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Fig2: Femoral and acetabular geometry. Boxplot showing the projected angle between the femoral neck and diaphysis (caput collum diaphysis angle, pCCD), head–shaft angle (CF), Sharp–Ullmann angle and acetabular (AC) angle on the diseased and healthy sides. Four patients showed slight acetabular dysplasias according to Tönnis [21].

Mentions: Regarding the changes in the proximal femoral end, the pCCD angle (Fig. 2) was age dependent, with a significantly higher mean value on the diseased side (p < 0.001). When compared to the normal age- and gender-specific reference values [12], the observed values indicate a tendency to develop coxa valga (148.05° ± 11.04°) on the diseased side. The mean LTA was also significantly increased (p < 0.01) compared with the healthy side (8.07 ± 2.14 and 7.49 ± 1.72 cm, respectively). Additionally, the CF angle (Fig. 2), which indicates the horizontal orientation of the epiphyseal plate, was significantly higher (p < 0.001) on the diseased side (74.86° ± 8.79°) than on the healthy one (62.93° ± 8.19°).Fig. 2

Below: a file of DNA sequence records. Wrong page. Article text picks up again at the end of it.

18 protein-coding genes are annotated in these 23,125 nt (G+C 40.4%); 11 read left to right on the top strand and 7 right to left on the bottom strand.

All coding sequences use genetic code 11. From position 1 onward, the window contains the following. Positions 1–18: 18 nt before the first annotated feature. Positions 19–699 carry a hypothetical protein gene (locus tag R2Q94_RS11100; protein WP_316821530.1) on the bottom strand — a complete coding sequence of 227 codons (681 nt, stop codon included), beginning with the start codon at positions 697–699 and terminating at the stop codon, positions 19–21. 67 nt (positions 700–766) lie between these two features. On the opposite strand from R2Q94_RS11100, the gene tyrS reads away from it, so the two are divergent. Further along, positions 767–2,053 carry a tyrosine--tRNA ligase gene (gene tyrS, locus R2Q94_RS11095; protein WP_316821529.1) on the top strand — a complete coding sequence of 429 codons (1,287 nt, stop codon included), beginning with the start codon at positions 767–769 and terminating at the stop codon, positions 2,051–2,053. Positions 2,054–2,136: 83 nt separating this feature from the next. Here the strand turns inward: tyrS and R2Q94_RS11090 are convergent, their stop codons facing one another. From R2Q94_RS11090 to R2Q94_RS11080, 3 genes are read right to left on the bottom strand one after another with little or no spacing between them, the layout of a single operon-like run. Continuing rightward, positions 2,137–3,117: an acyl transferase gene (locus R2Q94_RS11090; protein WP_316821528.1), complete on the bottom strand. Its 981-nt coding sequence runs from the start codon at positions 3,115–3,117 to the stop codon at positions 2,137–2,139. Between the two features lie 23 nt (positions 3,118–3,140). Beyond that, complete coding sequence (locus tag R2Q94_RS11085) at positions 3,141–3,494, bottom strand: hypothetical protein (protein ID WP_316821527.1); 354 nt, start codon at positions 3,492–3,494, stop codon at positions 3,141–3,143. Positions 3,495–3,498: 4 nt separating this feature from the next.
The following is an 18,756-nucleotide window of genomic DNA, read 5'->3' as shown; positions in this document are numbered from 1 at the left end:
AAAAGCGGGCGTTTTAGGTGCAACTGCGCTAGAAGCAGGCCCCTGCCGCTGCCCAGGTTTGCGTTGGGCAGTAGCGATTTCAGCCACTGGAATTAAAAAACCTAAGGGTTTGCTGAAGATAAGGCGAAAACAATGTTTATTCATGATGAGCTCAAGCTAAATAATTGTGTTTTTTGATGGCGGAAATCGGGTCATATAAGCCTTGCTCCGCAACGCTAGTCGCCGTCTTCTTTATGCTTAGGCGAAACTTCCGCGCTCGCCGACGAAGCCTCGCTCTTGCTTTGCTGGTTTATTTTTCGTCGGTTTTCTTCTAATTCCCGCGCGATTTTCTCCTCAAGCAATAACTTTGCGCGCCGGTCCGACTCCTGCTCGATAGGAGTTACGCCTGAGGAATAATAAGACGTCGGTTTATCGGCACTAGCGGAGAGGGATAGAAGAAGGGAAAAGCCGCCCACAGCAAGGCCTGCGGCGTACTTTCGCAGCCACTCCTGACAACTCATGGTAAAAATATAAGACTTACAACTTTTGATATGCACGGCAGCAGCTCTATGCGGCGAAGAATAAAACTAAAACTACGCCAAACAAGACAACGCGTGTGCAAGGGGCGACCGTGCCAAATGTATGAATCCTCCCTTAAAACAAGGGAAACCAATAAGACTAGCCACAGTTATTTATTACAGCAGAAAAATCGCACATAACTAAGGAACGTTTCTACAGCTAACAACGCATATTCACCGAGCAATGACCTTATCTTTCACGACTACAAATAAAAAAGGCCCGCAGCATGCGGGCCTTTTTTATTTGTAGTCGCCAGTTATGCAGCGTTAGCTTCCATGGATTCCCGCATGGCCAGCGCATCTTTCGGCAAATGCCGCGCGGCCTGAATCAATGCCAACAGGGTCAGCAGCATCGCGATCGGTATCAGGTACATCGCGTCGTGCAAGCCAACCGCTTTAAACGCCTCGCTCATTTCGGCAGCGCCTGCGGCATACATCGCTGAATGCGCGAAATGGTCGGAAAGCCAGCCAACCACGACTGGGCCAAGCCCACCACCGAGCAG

The underused hip in ipsilaterally orthotics-dependent children.

Sallam A, Ziegler CM, Jansson V, Heimkes B - J Child Orthop (2015)

Femoral and acetabular geometry. Boxplot showing the projected angle between the femoral neck and diaphysis (caput collum diaphysis angle, pCCD), head–shaft angle (CF), Sharp–Ullmann angle and acetabular (AC) angle on the diseased and healthy sides. Four patients showed slight acetabular dysplasias according to Tönnis [21].
© Copyright Policy - OpenAccess
Related In: Results  -  Collection

Show All Figures
getmorefigures.php?uid=PMC4549347&req=5